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TSR Inc. says it plans to pursue a 'strategic acquisition'

The headquarters of TSR, a recruiting firm based

The headquarters of TSR, a recruiting firm based in Hauppauge, on May 31, 2017. Credit: Steve Pfost

Hauppauge-based technology staffing company TSR Inc., which late last month rejected a takeover bid from a major shareholder, said it plans to pursue a "strategic acquisition."

The move, recommended by a special committee of the board of directors, would expand TSR's customer base and boost profitability, the company said in a statement.

“The special committee and its advisers conducted a disciplined and independent strategic alternatives process to ensure the best outcome to maximize value for stockholders. The board believes that pursuing a strategic acquisition is in the best interests of all TSR stockholders,” Christopher Hughes, chairman and president of the company, said in the statement.

On Monday he said TSR would not comment beyond the statement in a Friday news release.

The special committee found that “the strategic acquisition of one or more businesses operating in the same business sector as TSR or a complementary business sector is in the best interests of the company and its stockholders and has recommended that the company begin actively pursuing potential acquisition candidates,” TSR said in the statement.

The statement didn't provide more specifics about what type of businesses would be sought for acquisition, or a timeline for doing so.

The board's special committee retained Uniondale law firm Farrell Fritz PC as its independent legal adviser, according to the statement. The firm referred requests for comment to Christopher Hughes.

The committee also hired Manhattan-based investment banking firm CoView Capital Inc. as its independent financial adviser.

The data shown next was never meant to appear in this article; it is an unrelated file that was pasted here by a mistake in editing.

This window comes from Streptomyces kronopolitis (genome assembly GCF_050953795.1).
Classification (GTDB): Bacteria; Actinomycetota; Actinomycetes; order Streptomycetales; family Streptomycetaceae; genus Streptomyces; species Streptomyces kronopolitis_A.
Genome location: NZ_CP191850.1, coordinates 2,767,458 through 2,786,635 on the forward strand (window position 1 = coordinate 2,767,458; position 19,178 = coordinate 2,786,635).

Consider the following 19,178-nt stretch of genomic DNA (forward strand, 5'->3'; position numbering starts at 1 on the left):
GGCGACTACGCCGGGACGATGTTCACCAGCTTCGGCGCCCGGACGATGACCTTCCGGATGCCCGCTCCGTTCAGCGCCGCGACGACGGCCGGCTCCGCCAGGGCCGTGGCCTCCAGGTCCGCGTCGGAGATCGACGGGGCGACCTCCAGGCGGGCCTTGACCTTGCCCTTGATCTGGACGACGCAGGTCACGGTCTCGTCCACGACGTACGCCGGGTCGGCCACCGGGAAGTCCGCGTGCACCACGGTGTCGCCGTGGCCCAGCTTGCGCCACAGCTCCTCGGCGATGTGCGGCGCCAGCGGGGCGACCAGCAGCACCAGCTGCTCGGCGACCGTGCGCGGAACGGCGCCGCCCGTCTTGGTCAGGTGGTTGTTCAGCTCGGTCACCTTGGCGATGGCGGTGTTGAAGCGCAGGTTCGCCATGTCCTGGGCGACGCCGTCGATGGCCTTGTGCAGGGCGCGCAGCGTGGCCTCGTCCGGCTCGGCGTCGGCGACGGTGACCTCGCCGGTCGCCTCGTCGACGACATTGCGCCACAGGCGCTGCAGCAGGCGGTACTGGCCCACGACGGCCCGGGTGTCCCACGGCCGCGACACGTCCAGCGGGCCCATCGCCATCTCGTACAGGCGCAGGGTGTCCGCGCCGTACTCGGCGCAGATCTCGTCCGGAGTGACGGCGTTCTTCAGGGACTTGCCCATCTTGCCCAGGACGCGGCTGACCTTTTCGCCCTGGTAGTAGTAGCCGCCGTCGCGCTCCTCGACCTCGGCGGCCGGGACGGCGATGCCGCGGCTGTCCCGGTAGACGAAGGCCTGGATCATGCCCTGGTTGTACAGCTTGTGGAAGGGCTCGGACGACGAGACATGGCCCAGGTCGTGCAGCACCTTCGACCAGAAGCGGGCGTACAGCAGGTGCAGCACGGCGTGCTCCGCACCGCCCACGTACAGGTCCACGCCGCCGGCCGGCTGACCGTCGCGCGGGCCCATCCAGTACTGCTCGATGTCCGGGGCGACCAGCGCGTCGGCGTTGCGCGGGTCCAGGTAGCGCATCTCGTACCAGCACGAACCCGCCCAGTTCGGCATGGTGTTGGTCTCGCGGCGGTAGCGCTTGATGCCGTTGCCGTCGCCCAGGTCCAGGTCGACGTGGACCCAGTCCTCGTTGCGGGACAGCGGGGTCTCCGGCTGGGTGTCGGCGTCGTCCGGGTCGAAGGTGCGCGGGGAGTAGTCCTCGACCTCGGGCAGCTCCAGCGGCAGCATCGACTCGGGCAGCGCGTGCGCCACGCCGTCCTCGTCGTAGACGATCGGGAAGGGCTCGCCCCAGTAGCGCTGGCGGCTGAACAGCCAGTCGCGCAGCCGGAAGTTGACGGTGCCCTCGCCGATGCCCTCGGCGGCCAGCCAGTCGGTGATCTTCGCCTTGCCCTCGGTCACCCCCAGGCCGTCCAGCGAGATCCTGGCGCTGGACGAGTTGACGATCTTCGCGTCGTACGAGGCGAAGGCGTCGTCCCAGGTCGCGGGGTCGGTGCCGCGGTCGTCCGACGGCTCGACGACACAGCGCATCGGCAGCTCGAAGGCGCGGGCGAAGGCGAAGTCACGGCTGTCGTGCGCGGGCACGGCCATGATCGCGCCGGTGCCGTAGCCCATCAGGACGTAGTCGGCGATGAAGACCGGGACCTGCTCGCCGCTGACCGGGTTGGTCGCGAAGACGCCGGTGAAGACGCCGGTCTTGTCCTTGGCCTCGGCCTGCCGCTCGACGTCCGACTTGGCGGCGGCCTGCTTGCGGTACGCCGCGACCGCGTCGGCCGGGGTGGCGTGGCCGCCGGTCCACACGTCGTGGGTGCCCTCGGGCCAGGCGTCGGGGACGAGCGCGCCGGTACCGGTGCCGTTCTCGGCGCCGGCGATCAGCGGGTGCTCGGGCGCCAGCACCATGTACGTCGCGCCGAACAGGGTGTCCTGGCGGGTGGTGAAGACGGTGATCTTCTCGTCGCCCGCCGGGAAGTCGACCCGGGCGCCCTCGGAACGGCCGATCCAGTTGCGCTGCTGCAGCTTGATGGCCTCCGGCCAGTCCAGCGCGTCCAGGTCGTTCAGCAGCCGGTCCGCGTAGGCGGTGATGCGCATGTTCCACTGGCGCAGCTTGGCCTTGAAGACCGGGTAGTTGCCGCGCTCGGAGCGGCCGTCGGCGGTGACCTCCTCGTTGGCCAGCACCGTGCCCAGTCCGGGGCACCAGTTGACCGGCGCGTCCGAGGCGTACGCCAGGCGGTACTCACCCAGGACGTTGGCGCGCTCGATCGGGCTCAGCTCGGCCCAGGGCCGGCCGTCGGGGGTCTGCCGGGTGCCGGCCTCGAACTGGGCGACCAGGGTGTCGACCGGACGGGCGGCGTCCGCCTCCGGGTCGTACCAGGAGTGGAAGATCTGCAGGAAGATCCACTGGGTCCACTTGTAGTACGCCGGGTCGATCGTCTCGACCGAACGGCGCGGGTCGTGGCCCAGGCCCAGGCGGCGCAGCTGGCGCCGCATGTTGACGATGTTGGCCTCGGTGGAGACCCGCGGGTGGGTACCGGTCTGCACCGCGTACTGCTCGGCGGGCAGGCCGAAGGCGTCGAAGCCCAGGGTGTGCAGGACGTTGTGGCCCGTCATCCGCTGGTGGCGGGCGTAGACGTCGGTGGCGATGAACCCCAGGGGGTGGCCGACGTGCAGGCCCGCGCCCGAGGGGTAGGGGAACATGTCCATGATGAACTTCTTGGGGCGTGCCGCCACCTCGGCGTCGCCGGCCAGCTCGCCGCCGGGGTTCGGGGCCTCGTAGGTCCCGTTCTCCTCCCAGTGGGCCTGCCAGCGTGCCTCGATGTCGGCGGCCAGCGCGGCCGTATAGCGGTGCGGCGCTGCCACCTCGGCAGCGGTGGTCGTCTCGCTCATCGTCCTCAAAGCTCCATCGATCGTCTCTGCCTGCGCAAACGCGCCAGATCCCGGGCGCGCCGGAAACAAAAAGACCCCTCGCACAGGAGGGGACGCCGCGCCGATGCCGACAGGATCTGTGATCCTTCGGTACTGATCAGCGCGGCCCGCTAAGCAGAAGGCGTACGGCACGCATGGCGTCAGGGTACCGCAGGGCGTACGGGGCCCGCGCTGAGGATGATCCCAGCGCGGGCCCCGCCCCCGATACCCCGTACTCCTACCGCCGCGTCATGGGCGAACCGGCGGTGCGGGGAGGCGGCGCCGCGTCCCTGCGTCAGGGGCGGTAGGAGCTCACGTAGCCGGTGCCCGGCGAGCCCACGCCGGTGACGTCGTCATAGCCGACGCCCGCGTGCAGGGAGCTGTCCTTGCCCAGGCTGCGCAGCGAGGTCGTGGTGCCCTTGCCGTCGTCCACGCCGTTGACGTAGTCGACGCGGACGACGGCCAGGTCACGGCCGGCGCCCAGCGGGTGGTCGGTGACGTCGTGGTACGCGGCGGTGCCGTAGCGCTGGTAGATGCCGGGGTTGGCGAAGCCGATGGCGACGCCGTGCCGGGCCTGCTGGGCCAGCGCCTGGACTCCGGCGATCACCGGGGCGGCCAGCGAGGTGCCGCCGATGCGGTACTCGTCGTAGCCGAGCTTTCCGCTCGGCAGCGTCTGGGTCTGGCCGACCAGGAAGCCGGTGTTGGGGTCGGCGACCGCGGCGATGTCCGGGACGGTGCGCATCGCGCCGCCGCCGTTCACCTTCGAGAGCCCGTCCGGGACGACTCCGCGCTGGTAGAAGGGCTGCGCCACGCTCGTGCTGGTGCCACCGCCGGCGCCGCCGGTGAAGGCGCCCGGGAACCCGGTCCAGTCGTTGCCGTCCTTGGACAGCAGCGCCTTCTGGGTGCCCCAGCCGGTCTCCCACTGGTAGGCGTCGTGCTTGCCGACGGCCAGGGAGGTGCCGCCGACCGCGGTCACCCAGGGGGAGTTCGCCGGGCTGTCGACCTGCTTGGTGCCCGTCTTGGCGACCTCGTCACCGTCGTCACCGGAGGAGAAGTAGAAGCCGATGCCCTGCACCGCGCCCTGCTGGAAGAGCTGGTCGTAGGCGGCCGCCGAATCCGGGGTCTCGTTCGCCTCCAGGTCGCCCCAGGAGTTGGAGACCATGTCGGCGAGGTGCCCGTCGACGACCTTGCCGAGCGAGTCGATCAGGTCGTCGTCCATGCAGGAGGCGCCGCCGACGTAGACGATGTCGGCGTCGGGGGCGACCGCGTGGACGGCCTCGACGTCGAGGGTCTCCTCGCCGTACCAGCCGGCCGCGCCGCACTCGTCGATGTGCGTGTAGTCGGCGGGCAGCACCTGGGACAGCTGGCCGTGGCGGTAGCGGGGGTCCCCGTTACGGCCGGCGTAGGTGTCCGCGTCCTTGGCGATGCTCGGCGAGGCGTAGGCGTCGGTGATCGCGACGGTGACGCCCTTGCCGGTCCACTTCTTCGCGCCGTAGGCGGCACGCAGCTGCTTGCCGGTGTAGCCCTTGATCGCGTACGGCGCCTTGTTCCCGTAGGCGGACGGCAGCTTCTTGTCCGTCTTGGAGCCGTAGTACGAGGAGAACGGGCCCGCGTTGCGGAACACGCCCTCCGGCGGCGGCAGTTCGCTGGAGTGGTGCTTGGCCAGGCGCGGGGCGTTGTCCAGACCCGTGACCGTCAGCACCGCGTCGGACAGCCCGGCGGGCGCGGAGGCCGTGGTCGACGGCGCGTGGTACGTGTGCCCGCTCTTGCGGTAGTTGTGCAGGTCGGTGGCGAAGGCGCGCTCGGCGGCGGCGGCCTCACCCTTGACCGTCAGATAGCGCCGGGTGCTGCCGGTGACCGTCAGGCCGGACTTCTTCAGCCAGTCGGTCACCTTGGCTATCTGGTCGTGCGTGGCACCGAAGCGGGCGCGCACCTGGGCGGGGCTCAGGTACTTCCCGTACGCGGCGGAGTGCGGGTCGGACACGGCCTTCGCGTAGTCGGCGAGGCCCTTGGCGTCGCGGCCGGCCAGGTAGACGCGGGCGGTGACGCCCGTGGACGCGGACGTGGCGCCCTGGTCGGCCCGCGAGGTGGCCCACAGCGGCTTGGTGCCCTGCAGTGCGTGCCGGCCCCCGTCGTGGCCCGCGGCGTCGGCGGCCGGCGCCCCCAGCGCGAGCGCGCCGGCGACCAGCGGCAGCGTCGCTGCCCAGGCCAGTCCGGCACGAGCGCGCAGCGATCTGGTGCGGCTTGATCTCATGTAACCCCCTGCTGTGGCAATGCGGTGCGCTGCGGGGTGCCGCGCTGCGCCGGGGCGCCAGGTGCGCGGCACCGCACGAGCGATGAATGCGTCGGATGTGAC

CoView identified companies that are potential candidates for acquisition, and the special committee is authorized to approach those companies and negotiate “acquisition target proposals and agreements,” TSR said.

CoView could not be immediately reached for comment.  

TSR doesn’t have a lot of free cash flow, so an acquisition could be cause for concern, said Anthony Campagna, global director of fundamental research for ISS-EVA, an equity research firm based in Manhattan.

Since about 2010, the company has done a “good job of getting the business from bad to so-so,” including managing its balance sheet and capital investments, he said.

“If they go out and buy [a company] now, and have to use debt to finance [it] and add additional leverage to the balance sheet, it could dry up their free cash flow,” he said.

TSR’s special committee was formed in July to consider strategic options, including a request by founder and former chief executive, Joseph F. Hughes, and his wife, Winifred M. Hughes, to sell the company.  

The couple were disappointed in TSR’s financial results, they wrote in a letter to the board and their son, Christopher Hughes, in June.

In July, they sold their 41.8 percent stake in the company to three institutional buyers, including Manhattan-based investment company Zeff Capital LP, which now owns 22.3 percent of TSR, and QAR Industries Inc., a Mineral Wells, Texas-based maker of broadcast and communications equipment that owns 7 percent.

On Nov. 28, TSR said it had rejected QAR’s bid to acquire the Hauppauge company for $6.25 per share, and called the offer “inadequate.”

TSR’s stock price Monday closed at $5.20, unchanged from Friday. 

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